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Gainesville parks department proposes increased budget
Funds may go toward upgrading facilities, purchasing new maintenance equipment
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Government agencies are presenting their proposals for the fiscal year 2015 budget that begins July 1.

Gainesville: Parks and Recreation Department

FY 2015 request: $5.261 million

FY 2014 budget: $5.043 million

What’s new: Priorities include upgrading park facilities, improving trails, purchasing new maintenance equipment and increasing staff.

As it looks to expand recreational opportunities, renovate park facilities and increase staff, the Gainesville Parks and Recreation Department has proposed a $5.261 million budget for the 2015 fiscal year.

That’s a 4.14 percent increase over the current year’s budget. 

City Council heard the department’s budget presentation Thursday morning, the last before City Manager Kip Padgett unveils his overall city budget May 1.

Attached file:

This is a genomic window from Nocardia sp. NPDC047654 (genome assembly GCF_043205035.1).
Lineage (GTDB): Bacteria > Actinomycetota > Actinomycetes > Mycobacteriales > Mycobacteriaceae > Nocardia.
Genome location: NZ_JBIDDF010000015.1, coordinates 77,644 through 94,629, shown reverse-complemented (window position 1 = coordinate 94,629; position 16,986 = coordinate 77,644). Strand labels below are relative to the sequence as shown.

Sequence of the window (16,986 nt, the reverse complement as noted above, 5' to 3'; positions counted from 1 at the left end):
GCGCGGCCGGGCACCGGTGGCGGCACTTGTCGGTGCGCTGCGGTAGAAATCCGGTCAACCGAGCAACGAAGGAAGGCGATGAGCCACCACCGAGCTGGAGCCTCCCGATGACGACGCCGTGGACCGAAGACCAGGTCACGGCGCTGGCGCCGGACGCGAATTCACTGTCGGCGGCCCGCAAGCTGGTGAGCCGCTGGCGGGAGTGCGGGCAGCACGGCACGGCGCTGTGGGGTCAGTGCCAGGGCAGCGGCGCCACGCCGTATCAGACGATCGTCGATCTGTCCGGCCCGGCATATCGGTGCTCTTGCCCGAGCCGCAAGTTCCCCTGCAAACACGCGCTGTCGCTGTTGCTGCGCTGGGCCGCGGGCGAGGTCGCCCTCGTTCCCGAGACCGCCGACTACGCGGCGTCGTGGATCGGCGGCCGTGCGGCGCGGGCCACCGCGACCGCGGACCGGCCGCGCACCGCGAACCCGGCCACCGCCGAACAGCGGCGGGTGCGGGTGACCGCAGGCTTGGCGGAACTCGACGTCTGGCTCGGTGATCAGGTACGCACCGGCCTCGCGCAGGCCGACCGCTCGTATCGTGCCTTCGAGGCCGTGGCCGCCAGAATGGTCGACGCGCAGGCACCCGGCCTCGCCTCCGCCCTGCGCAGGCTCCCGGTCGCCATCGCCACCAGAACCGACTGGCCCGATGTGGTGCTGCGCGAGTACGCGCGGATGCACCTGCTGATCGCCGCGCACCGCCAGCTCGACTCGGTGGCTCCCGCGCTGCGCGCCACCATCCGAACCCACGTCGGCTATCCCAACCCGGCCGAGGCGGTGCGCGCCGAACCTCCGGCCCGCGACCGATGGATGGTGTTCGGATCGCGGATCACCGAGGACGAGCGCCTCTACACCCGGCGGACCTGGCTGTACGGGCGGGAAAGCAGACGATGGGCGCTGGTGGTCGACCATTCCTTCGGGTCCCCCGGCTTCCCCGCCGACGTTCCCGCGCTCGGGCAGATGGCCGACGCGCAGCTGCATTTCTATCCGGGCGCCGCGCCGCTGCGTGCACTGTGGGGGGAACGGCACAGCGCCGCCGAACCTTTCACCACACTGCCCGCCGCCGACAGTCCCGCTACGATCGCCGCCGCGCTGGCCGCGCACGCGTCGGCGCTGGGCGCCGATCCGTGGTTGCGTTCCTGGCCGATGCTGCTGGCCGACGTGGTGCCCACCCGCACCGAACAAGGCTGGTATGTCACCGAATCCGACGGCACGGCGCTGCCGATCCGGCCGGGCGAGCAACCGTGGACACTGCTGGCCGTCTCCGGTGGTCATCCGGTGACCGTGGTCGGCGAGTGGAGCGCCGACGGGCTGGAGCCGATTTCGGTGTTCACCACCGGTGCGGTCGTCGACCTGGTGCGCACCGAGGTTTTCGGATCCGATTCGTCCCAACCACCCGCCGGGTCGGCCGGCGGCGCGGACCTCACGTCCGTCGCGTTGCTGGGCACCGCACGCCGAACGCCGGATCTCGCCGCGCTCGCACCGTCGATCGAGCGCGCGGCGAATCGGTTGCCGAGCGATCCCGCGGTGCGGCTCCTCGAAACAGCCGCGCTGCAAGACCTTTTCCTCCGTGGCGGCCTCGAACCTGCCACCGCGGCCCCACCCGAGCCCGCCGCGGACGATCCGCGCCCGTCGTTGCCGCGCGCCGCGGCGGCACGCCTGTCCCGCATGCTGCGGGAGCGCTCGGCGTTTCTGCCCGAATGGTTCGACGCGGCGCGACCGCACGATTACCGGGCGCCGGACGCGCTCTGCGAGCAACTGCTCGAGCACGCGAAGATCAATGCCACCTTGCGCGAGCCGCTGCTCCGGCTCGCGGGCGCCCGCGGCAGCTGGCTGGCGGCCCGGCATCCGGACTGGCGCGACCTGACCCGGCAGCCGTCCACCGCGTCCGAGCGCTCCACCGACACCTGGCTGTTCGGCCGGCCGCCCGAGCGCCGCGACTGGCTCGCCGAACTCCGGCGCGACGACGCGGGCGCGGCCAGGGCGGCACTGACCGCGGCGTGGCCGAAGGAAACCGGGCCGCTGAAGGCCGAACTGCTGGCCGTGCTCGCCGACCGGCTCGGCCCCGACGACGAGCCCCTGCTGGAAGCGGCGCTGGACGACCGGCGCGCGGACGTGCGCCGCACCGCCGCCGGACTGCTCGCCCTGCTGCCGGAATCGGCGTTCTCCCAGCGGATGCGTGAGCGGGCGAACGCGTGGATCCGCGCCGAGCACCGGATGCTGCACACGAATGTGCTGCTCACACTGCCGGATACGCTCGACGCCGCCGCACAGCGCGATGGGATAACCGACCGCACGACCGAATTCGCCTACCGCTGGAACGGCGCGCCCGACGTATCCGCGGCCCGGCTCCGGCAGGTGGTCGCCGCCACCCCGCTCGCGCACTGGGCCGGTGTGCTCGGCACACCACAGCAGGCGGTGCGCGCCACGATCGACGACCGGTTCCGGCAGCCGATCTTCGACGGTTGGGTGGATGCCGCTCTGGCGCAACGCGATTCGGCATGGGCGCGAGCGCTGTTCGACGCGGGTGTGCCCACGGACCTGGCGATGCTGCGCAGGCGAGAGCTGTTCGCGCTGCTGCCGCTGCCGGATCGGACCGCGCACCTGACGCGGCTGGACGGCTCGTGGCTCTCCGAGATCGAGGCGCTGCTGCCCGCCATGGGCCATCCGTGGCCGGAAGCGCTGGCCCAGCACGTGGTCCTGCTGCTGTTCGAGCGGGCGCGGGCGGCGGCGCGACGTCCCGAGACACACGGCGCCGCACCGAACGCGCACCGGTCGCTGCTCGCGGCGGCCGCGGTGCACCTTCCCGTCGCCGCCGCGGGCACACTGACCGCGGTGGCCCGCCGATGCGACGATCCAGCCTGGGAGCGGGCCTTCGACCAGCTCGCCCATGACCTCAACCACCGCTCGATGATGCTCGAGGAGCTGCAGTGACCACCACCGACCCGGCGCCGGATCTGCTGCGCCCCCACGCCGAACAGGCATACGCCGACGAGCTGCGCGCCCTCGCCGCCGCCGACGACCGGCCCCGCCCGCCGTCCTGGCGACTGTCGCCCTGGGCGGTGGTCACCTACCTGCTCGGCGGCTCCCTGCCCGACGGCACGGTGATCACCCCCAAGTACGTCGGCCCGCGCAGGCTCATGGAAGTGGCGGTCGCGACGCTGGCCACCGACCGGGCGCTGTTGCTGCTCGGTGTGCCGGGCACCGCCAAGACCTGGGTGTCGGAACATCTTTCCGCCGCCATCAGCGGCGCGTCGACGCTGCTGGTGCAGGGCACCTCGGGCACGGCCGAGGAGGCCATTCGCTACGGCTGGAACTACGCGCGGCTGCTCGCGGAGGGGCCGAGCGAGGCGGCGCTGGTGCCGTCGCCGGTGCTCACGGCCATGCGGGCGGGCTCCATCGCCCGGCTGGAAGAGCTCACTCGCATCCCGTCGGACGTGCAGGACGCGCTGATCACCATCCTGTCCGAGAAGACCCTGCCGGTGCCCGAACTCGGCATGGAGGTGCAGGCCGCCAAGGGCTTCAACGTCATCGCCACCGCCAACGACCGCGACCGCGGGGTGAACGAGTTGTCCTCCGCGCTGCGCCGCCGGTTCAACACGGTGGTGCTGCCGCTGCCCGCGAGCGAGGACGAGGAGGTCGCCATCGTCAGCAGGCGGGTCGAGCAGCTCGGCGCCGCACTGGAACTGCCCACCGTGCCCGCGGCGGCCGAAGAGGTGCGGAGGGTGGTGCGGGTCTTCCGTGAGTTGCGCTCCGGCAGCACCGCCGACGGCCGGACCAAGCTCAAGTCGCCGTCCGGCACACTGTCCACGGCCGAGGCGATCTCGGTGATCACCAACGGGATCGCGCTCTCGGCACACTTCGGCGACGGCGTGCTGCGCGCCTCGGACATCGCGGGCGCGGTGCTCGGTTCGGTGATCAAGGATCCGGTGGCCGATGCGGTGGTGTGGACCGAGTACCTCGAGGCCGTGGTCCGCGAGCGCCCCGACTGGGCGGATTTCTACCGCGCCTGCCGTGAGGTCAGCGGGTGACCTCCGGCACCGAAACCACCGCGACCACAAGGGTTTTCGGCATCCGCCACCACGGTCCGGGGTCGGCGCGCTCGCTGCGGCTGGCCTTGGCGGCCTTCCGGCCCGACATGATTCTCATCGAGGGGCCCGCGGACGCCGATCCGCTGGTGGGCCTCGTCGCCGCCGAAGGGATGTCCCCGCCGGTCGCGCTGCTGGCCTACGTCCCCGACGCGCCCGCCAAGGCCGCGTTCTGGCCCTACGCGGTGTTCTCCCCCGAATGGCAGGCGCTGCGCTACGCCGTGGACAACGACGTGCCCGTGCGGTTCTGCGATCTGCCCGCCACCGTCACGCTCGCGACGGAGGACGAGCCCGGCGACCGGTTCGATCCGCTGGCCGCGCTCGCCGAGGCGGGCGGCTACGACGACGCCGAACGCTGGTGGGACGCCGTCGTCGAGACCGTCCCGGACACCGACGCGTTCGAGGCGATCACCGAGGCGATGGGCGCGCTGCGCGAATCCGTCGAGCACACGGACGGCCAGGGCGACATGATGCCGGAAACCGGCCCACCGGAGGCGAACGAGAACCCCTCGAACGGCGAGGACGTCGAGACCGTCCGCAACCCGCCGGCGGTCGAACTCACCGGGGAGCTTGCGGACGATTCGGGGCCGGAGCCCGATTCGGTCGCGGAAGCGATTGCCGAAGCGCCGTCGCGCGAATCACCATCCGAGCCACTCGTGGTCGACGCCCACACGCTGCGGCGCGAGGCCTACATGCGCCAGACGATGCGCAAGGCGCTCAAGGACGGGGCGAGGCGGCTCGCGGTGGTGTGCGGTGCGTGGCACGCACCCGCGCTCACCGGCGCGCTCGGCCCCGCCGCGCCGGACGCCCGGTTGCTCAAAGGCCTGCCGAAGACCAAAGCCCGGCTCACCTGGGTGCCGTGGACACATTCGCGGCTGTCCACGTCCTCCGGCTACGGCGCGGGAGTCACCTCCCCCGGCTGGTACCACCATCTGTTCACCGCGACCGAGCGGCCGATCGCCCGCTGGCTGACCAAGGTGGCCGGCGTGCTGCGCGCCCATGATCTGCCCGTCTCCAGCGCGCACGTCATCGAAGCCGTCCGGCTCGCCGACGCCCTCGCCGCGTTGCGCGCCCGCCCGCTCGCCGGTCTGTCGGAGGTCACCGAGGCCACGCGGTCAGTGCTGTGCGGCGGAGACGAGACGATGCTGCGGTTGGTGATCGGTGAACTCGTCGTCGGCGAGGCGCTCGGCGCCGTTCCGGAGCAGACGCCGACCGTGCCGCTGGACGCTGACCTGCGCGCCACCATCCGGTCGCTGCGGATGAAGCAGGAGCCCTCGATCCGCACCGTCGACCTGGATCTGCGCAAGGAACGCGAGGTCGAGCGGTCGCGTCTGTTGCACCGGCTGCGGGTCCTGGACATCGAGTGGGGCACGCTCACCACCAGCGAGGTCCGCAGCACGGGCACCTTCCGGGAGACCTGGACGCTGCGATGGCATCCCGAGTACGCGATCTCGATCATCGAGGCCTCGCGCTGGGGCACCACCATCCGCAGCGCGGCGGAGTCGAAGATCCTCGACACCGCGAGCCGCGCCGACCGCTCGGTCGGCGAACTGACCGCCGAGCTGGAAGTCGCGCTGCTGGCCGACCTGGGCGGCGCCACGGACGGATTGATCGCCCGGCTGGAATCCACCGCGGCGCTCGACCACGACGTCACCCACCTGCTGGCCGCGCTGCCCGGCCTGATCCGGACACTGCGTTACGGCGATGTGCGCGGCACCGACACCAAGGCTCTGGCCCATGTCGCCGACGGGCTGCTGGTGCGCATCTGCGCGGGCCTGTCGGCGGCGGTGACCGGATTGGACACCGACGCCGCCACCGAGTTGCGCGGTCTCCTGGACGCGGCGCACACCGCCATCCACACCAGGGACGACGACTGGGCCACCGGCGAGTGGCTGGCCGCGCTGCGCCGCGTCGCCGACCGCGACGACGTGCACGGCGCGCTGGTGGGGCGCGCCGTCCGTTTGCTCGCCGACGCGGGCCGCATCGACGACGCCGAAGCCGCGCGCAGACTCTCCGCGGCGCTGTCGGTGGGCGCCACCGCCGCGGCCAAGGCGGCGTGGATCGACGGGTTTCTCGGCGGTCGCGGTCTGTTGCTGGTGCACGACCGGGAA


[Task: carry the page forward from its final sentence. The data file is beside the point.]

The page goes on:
Of the Parks and Recreation Department’s total budget, about $2.5 million would come from local property tax revenue, representing a 6.31 percent increase. 

About $770,000 has been budgeted for capital improvements, which include upgrading park restrooms, making improvements to trails, renovating park playgrounds and athletic fields, and purchasing new maintenance equipment and vehicles. 

The department projects revenues from service and fee charges to top $1.66 million, and parks officials said they are working toward making this revenue stream account for 40 percent of the budget. 

The department intends to continue with its energy-efficiency goals, with an eye toward reducing consumption by another 3 percent next year. 

Additional goals for the coming fiscal year include raising the number of youth program participants from the current total of 1,300, increasing the number of sponsors to 70 from 60, and enhancing formal partnerships with local organizations such as the Boys & Girls Clubs of Hall County. 

According to officials, the city’s parks, athletic fields, fitness centers, swimming pools and other amenities attract 750,000 visitors annually. Athletic events and swim meets alone had an estimated $5.3 million economic impact in the 2013 fiscal year. 

“We’re moving forward with what we need to get done,” said Michael Graham, deputy director of parks and recreation.